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Autonomic Computing is an initiative started by IBM in 2001. Its ultimate aim is to create self-managing computer systems to overcome their rapidly growing complexity and to enable their further growth.
The problem of growing complexity
A general problem of modern distributed computing systems is that their complexity is increasingly becoming the limiting factor in their further development. Large companies and institutions are employing large-scale computer networks for communication and computation. The distributed applications running on these computer networks are diverse and deal with many different tasks, ranging from internal control processes to presenting web content and to customer support.
Additionally, Mobile computing is pervading these networks at an increasing speed: Employees need to communicate with their companies while they are not in their office. The do so by using laptops, PDAs, or mobile phones with diverse forms of wireless technologies to access their companies' data.
This creates an enormous complexity in the overall computer network which is hard to control manually by one or more human operators. Manual control is time-consuming, expensive, and error-prone. The manual effort needed to control a growing networked computer system tends to increase very quickly.
A possible solution could be to enable modern, networked computing systems to manage themselves without direct human intervention. The Autonomic Computing Initiative (ACI) aims at providing the foundation for autonomic systems. It is inspired by the autonomic nervous system of the human body. This nervous system controls important bodily functions (e.g. respiration, heart rate, and blood pressure) without any conscious intervention.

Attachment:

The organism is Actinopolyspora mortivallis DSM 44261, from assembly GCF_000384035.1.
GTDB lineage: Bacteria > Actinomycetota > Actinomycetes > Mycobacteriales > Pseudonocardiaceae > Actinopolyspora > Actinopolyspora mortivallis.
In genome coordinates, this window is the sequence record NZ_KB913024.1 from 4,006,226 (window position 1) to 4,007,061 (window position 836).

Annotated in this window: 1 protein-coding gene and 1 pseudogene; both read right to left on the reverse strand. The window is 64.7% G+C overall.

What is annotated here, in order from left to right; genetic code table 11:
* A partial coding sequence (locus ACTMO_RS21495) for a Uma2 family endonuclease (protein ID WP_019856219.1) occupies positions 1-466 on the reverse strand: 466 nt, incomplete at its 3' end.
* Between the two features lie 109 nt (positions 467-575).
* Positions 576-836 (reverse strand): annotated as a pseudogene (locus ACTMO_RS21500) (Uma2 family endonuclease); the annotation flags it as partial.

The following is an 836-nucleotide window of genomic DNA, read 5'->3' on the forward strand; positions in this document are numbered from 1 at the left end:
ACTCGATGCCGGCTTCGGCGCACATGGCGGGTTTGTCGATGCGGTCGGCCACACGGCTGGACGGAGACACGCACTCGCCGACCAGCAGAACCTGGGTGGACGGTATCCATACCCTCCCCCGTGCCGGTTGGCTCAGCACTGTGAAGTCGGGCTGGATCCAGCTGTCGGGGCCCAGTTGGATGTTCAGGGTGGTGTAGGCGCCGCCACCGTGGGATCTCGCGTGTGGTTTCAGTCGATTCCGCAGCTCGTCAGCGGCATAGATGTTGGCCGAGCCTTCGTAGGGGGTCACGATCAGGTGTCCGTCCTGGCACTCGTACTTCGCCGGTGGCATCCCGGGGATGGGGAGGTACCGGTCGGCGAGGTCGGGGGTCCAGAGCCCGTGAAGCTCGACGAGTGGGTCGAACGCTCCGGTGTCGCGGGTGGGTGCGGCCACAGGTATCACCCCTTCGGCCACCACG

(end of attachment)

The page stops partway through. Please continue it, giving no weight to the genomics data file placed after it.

In a self-managing system Autonomic System, the human operator takes on a new role: He does not control the system directly. Instead, he defines general policies and rules that serve as an input for the self-management process. For this process, IBM has defined the following four functional areas:
- Self-Configuration: Automatic configuration of components;
- Self-Healing: Automatic discovery, and correction of faults;
- Self-Optimization: Automatic monitoring and control of resources to ensure the optimal functioning with respect to the defined requirements;
- Self-Protection: Proactive identification and protection from arbitrary attacks.
Since the far-reaching goals of the ACI are not achievable in one step, IBM also defined five evolutionary levels for its development: Level 1 is the basic level that presents the current situation where systems are essentially managed manually. Levels 2-4 introduce increasingly automated management functions, while level 5 represents the utlimate goal of autonomic, self-managing systems.
A basic concept that shall be applied in Autonomic Systems are closed control loops. This well-known concept stems from Process Control Theory. Essentially, a closed control loop in a self-managing system monitors some resource (software or hardware component) and autonomously tries to keep its parameters within a desired range.
According to the visionaries from IBM, hundreds or even thousands of these control loops are expected to work in a large-scale self-managing computer system.
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